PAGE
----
Protecting PCs from the next zero-day threat

Susan Bradley

For every zero-day vulnerability we patch, there’s another waiting in the wings — and yet another, no doubt.

One of the better tools for protecting our systems from the new threats is Microsoft’s oddly named Enhanced Mitigation Experience Toolkit.

Minimizing the threat from zero-day exploits

When hackers create new forms of malware, there’s a (hopefully brief) time during which PCs are open to attack while antivirus companies build and deliver a virus-definition update. Those as-yet unpatched threats are called zero-day exploits, and they’re a constant menace to safe computing. One form of protection I’ve recommended is to use multiple browsers and keep them up to date. Exploits typically use one specific browser or add-on application such as Java or Adobe Flash. For advanced PC users, I also recommend downloading and using the Enhanced Mitigation Experience Toolkit (EMET).

Simply put, EMET can provide an extra layer of protection until there’s an official patch for a new exploit. It won’t guarantee protection from all vulnerabilities, but it makes it much harder for a cyber criminal to attack you. Microsoft Support article 2458544 explains EMET in detail. As with all AV tools, Microsoft is constantly enhancing EMET and recently released Version 3.5 (Download Center page), which adds four new types of virus-mitigation tools.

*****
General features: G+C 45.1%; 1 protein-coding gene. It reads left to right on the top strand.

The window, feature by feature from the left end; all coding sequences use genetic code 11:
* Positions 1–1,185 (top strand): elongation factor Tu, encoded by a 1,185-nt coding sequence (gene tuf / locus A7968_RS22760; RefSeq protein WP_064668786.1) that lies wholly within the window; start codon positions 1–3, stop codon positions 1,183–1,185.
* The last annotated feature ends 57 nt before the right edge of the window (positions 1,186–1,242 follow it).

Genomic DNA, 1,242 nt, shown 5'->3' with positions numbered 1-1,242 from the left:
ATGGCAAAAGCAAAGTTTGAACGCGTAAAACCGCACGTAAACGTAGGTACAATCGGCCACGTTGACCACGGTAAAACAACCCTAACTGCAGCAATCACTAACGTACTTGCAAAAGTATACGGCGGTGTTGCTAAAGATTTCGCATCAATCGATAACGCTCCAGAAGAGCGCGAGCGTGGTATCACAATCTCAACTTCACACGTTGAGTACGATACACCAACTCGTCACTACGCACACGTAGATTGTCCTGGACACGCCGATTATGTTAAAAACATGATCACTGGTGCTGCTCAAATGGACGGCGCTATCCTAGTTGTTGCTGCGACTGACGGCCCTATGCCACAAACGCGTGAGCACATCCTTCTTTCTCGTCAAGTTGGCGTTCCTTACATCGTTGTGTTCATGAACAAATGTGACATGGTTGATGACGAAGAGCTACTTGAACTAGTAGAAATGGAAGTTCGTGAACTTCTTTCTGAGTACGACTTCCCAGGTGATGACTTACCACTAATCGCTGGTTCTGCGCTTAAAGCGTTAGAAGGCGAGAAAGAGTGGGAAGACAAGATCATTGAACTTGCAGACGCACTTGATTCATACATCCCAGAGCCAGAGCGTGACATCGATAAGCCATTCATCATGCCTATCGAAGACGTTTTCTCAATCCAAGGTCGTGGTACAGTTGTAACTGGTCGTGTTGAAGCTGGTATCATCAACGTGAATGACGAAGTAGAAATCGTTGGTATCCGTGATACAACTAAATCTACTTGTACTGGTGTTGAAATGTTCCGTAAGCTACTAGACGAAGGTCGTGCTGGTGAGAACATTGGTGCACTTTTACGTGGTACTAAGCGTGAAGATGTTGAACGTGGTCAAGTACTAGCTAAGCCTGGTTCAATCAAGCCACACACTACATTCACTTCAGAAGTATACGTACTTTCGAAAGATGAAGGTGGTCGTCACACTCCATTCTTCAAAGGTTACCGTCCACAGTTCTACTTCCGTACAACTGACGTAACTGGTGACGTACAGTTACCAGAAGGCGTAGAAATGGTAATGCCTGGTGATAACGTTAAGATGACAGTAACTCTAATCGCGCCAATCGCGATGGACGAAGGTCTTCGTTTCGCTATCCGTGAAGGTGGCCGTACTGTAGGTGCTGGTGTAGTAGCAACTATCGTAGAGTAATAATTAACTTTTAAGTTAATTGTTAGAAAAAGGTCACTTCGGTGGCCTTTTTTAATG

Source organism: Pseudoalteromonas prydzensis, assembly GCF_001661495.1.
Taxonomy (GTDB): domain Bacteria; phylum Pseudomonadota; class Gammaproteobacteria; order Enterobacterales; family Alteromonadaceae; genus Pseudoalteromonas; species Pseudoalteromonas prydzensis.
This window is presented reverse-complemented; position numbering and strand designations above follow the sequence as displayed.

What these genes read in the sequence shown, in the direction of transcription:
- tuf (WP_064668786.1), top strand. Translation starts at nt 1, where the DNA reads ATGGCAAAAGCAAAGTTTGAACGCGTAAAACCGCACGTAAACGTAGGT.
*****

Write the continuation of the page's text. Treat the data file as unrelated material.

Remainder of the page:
If you’re still on Windows XP, there’s a bit of bad news. To use EMET, you must have .NET Framework 2.0 loaded onto your system. (EMET 3.5’s installation process will prompt you to download and install .NET 2.0, if you’ve not already done so.) You can get .NET 2.0 Service Pack 1 at its MS Download Center page.

Windows XP users should also know that EMET is not as effective on that OS as it is on Vista and Windows 7. Natively, Windows XP can’t opt into additional AV protection. Installing EMET will back-port some of the new security technologies found in Windows 7.